A comprehensive business process re-engineering programme aimed at realising maximum operational potential in conjunction with optimising both direct shaft costs and off-site overheads to deliver planned gold output at an overall notional cash expenditure margin of 20 per cent on a sustainable basis;
A defined plan at Driefontein, Kloof and Beatrix to stockpile underground reef tonnes on surface to ameliorate business interruptions and holiday breaks at Christmas and Easter;
Maintaining the momentum in production build-up, capital development and infrastructure installation at the South Deep project;
A strong focus on performance management, skills development and competency training; and
Continued focus on productivity improvements, technology and mechanisation implementation and the effective management of energy and utilities consumption into the future.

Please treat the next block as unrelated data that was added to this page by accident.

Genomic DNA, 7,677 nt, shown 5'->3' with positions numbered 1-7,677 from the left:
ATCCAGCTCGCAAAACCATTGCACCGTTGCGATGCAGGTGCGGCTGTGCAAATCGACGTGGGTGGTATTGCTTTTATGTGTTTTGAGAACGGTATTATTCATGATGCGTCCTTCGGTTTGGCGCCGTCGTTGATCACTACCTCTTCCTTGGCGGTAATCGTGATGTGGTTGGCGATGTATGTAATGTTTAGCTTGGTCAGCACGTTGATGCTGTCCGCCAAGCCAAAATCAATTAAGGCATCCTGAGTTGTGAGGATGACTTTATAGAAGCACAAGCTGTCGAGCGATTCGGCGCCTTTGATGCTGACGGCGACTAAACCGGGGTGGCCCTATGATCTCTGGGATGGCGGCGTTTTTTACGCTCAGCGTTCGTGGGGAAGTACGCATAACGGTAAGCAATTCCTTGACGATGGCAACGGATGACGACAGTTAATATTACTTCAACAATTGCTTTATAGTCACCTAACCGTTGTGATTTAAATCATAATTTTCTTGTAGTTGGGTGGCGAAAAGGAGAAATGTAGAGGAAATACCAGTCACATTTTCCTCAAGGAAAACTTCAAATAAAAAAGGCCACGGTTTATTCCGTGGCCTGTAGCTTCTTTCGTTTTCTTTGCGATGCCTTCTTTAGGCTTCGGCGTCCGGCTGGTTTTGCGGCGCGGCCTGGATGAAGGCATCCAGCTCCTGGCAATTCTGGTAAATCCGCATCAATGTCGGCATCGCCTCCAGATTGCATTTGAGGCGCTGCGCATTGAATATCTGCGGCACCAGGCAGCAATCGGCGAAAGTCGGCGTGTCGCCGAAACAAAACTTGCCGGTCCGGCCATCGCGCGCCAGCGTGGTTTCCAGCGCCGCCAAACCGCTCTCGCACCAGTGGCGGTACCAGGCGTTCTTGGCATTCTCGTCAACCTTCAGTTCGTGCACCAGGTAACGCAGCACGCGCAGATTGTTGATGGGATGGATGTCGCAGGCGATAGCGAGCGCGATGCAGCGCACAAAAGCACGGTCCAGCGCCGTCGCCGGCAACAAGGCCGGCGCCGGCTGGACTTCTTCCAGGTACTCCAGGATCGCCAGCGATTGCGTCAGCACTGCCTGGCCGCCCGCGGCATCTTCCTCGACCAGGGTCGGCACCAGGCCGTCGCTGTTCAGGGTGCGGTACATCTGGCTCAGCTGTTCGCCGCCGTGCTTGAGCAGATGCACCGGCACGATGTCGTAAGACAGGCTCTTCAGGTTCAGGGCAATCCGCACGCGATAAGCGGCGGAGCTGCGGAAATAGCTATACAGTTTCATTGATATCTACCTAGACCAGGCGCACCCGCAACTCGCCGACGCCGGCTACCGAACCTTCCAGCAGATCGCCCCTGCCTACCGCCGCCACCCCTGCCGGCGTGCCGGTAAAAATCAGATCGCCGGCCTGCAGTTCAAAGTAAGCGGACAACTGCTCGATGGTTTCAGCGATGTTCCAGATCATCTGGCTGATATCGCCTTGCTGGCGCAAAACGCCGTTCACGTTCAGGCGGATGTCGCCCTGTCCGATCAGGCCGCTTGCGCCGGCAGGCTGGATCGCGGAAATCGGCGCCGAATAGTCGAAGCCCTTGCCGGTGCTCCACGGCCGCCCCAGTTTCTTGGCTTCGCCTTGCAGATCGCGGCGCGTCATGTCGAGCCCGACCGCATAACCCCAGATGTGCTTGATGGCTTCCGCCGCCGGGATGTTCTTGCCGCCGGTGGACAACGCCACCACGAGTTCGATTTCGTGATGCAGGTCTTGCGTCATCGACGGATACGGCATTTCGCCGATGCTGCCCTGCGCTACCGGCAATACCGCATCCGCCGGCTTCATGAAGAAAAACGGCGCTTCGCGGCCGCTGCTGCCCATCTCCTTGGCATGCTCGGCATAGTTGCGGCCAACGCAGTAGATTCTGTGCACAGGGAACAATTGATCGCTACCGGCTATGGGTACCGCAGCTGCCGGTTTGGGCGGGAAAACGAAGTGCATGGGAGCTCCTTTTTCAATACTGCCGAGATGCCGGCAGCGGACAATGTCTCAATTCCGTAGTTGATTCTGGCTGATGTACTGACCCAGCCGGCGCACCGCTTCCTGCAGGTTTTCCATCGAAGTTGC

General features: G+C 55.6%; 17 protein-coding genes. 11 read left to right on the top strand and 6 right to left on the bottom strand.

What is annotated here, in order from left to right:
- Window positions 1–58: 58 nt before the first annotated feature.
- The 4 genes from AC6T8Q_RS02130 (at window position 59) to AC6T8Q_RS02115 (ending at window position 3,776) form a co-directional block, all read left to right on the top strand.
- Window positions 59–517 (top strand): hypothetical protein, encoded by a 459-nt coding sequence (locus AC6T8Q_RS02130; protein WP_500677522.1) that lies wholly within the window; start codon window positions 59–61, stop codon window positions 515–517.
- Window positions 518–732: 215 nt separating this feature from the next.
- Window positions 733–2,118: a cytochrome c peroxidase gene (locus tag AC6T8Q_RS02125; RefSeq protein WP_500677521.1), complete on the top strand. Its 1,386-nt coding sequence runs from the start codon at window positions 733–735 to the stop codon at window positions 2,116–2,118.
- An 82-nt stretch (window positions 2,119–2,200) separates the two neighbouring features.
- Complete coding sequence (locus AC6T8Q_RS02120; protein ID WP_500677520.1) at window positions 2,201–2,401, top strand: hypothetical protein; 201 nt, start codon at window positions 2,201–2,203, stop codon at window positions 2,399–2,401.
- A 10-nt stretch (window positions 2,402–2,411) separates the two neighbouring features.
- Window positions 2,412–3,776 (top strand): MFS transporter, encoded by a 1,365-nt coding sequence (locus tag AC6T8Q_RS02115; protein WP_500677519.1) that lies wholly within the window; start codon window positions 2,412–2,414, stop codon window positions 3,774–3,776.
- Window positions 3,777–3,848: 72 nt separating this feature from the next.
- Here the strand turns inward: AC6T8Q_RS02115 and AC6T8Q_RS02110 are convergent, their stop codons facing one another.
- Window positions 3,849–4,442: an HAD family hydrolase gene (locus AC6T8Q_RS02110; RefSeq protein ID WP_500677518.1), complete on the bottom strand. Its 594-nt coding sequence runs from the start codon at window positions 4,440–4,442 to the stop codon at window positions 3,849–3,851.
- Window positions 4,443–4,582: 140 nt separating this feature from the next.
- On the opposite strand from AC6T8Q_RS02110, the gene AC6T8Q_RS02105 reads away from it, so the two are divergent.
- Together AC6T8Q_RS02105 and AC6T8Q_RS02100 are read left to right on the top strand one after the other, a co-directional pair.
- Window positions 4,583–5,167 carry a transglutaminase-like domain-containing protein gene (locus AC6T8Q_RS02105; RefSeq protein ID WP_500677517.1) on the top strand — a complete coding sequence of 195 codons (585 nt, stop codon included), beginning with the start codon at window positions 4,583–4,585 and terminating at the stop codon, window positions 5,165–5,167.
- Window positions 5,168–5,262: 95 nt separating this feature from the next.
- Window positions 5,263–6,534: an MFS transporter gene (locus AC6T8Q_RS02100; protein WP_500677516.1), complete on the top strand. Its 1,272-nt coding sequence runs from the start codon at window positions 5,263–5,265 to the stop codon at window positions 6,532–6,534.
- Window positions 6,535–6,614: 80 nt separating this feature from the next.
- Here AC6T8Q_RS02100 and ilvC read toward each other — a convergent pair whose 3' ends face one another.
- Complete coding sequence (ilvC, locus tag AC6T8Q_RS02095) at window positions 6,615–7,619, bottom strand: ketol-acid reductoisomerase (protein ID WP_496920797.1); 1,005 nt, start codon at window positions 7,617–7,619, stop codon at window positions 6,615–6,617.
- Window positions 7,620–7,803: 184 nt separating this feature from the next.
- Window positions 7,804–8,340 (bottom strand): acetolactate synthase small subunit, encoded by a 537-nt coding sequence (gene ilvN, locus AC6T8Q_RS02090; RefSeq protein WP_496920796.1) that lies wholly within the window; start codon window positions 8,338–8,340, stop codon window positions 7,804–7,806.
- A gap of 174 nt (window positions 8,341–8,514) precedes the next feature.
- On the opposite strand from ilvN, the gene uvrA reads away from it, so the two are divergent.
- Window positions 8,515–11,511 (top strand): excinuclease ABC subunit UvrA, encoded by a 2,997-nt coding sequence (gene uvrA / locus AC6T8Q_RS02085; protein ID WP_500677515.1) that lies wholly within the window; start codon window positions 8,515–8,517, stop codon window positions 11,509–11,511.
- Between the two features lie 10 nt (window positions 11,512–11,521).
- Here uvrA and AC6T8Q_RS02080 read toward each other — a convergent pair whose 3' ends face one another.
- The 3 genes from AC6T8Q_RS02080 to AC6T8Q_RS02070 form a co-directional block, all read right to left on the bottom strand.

The South Africa Region of Gold Fields is the bedrock on which the company is built. With Mineral Resources of 230 million ounces (inclusive of WWTTP and Uncle Harry’s) and a total Mineral Reserves of some 62 million ounces, of which more than 40 million ounces are within reach of existing infrastructure, Gold Fields holds the dominant position in the famous Witwatersrand Basin, the most prolific gold-producing region in the world. The Witwatersrand Basin is home to Gold Fields’ famous and mature Driefontein, Kloof, Beatrix Gold Mines, as well the developing South Deep project. These mines remain a key contributor to Gold Fields delivering on its vision of being the global leader in sustainable gold mining.